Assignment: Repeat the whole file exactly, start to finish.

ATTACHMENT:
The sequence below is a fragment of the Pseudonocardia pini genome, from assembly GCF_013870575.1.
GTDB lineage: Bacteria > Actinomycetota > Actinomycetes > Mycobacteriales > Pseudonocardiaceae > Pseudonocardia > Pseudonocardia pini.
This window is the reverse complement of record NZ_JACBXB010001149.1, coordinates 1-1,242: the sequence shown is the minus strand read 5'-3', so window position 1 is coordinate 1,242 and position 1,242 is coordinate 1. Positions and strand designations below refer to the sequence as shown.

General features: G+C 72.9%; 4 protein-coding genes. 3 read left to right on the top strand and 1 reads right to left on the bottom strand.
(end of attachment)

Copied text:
The sequence below is a fragment of the Pseudonocardia pini genome, from assembly GCF_013870575.1.
GTDB lineage: Bacteria > Actinomycetota > Actinomycetes > Mycobacteriales > Pseudonocardiaceae > Pseudonocardia > Pseudonocardia pini.
This window is the reverse complement of record NZ_JACBXB010001149.1, coordinates 1-1,242: the sequence shown is the minus strand read 5'-3', so window position 1 is coordinate 1,242 and position 1,242 is coordinate 1. Positions and strand designations below refer to the sequence as shown.

General features: G+C 72.9%; 4 protein-coding genes. 3 read left to right on the top strand and 1 reads right to left on the bottom strand.